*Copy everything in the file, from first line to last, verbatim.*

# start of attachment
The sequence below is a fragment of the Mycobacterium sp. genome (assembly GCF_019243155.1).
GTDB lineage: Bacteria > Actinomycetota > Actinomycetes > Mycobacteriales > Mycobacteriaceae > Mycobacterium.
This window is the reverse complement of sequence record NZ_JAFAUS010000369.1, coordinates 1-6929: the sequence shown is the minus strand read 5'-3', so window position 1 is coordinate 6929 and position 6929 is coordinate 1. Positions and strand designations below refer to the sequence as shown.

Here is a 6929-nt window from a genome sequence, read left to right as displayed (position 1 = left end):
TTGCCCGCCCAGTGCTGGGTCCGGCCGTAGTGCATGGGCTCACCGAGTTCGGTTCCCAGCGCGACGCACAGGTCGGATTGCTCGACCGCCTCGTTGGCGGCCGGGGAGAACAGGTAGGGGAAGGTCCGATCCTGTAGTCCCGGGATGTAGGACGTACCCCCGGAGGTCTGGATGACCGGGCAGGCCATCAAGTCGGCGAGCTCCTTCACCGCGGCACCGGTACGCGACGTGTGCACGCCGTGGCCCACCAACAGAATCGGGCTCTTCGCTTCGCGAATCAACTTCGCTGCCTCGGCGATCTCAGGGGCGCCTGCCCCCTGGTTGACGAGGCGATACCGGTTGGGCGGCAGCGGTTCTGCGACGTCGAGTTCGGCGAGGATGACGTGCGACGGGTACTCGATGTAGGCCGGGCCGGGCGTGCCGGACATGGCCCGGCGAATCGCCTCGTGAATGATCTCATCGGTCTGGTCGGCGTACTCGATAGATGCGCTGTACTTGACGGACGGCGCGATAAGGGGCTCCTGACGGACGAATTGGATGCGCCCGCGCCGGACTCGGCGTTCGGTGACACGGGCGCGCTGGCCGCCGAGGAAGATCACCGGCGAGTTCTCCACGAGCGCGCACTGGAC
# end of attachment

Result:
The sequence below is a fragment of the Mycobacterium sp. genome (assembly GCF_019243155.1).
GTDB lineage: Bacteria > Actinomycetota > Actinomycetes > Mycobacteriales > Mycobacteriaceae > Mycobacterium.
This window is the reverse complement of sequence record NZ_JAFAUS010000369.1, coordinates 1-6929: the sequence shown is the minus strand read 5'-3', so window position 1 is coordinate 6929 and position 6929 is coordinate 1. Positions and strand designations below refer to the sequence as shown.

Here is a 6929-nt window from a genome sequence, read left to right as displayed (position 1 = left end):
TTGCCCGCCCAGTGCTGGGTCCGGCCGTAGTGCATGGGCTCACCGAGTTCGGTTCCCAGCGCGACGCACAGGTCGGATTGCTCGACCGCCTCGTTGGCGGCCGGGGAGAACAGGTAGGGGAAGGTCCGATCCTGTAGTCCCGGGATGTAGGACGTACCCCCGGAGGTCTGGATGACCGGGCAGGCCATCAAGTCGGCGAGCTCCTTCACCGCGGCACCGGTACGCGACGTGTGCACGCCGTGGCCCACCAACAGAATCGGGCTCTTCGCTTCGCGAATCAACTTCGCTGCCTCGGCGATCTCAGGGGCGCCTGCCCCCTGGTTGACGAGGCGATACCGGTTGGGCGGCAGCGGTTCTGCGACGTCGAGTTCGGCGAGGATGACGTGCGACGGGTACTCGATGTAGGCCGGGCCGGGCGTGCCGGACATGGCCCGGCGAATCGCCTCGTGAATGATCTCATCGGTCTGGTCGGCGTACTCGATAGATGCGCTGTACTTGACGGACGGCGCGATAAGGGGCTCCTGACGGACGAATTGGATGCGCCCGCGCCGGACTCGGCGTTCGGTGACACGGGCGCGCTGGCCGCCGAGGAAGATCACCGGCGAGTTCTCCACGAGCGCGCACTGGAC